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A Very Biased Article on GOP Foreign Policy Divisions

The article is skewed heavily in favor of supporters of Bush-era foreign policy.
The GOP's Vietnam

This WSJ article on Republican foreign policy divisions would have benefited greatly from having the reporters talk to a few people that aren’t neoconservative or hard-line. The article refers to the disagreements among the current presidential candidates, it identifies Paul, Trump, and Cruz as dissenting from some part of Bush-era foreign policy (which is self-servingly dubbed “mainstream Republican”), and it includes some direct quotes from Cruz. However, it allows vehement defenders of Bush’s foreign policy and former Bush administration officials (including some Rubio supporters) to set all of the terms of the debate. The article is skewed heavily in their favor. Other than the Cruz statements, it includes two brief, uninformative quotes from Cruz advisers. The other campaigns mentioned in the article aren’t represented, nor is anyone who might be even slightly sympathetic to their arguments. To say that it stacks the deck in favor of one side is putting it very mildly.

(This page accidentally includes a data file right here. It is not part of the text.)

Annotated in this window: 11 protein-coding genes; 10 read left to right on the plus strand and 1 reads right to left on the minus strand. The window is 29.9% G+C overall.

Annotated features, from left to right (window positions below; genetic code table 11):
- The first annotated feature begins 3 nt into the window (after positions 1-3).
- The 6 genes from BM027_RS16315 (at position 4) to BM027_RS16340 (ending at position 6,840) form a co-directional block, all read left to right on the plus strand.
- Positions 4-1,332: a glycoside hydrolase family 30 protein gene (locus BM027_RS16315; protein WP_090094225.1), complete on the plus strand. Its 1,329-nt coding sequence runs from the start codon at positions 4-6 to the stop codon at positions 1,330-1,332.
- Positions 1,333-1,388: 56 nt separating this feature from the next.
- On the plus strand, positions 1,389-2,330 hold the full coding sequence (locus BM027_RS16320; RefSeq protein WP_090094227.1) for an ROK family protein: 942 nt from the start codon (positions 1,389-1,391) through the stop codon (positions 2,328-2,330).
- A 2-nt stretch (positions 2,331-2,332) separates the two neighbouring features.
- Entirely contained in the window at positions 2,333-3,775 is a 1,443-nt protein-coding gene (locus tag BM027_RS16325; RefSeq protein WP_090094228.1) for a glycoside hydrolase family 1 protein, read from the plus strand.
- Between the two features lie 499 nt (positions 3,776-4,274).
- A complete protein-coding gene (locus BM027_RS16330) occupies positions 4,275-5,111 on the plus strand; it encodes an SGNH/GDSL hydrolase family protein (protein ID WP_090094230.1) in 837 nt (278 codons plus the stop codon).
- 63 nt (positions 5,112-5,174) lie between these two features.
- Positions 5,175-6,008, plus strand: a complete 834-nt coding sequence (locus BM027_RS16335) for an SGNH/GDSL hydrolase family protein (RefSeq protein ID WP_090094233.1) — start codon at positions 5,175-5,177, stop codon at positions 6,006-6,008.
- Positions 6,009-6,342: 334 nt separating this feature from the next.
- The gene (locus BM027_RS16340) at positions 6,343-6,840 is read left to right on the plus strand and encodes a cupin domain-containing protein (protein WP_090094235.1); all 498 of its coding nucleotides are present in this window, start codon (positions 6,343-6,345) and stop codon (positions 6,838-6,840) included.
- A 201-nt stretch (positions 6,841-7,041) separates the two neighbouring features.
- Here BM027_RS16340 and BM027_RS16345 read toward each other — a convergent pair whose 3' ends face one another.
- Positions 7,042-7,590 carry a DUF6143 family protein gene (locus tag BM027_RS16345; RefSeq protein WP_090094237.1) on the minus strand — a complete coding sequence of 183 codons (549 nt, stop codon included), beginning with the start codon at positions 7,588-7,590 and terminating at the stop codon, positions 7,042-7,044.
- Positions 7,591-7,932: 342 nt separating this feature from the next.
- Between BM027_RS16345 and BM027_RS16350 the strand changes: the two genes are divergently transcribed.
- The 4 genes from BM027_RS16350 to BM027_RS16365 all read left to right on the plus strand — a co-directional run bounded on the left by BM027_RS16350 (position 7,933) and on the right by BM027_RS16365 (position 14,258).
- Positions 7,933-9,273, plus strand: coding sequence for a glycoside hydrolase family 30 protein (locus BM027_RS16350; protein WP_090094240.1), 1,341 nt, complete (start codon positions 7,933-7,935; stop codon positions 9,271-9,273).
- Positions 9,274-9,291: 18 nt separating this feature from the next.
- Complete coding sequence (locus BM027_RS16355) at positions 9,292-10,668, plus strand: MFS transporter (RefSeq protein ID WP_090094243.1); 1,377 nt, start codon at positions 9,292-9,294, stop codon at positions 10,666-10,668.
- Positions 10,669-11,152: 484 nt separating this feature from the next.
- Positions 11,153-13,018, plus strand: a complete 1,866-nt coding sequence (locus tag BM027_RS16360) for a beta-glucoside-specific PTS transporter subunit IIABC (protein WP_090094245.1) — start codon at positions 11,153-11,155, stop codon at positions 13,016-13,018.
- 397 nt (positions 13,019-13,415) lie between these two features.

Everyone else quoted in the article is a former Romney adviser, or is closely identified with the most hard-line foreign policy views in the party, or both. Eliot Cohen, Elliott Abrams, Danielle Pletka, and Dan Senor are left to define their preferred policies as “mainstream Republican foreign policy” and no one from any other perspective on the right is cited. This report doesn’t begin to explain why many Republicans and conservatives want nothing to do with Bush-era ideological crusades. It certainly doesn’t give the slightest hint that “mainstream Republican foreign policy” came to mean preventive war, “nation-building,” and constant meddling in the internal affairs of other countries only in the last twenty years (and really only in the last 14), or that even during this period many conservatives had strong and principled objections to the direction that Republican foreign policy was taking. Instead of illuminating the sources of the disagreements on the right, the article lets one side of the intra-Republican debate do almost all of the talking to the detriment of the quality of the debate and the audience’s understanding. Most of the people quoted in the article have every incentive to dismiss criticisms of the Bush administration, since some of them worked for it and all of them strongly supported its policies at the time. An article that ought to be reflecting the content of the disagreements on policy turns into an exercise in reinforcing the idea that the positions held by the two leading Republican presidential candidates represent a “deviation” from the norm when something close to the opposite is the truth.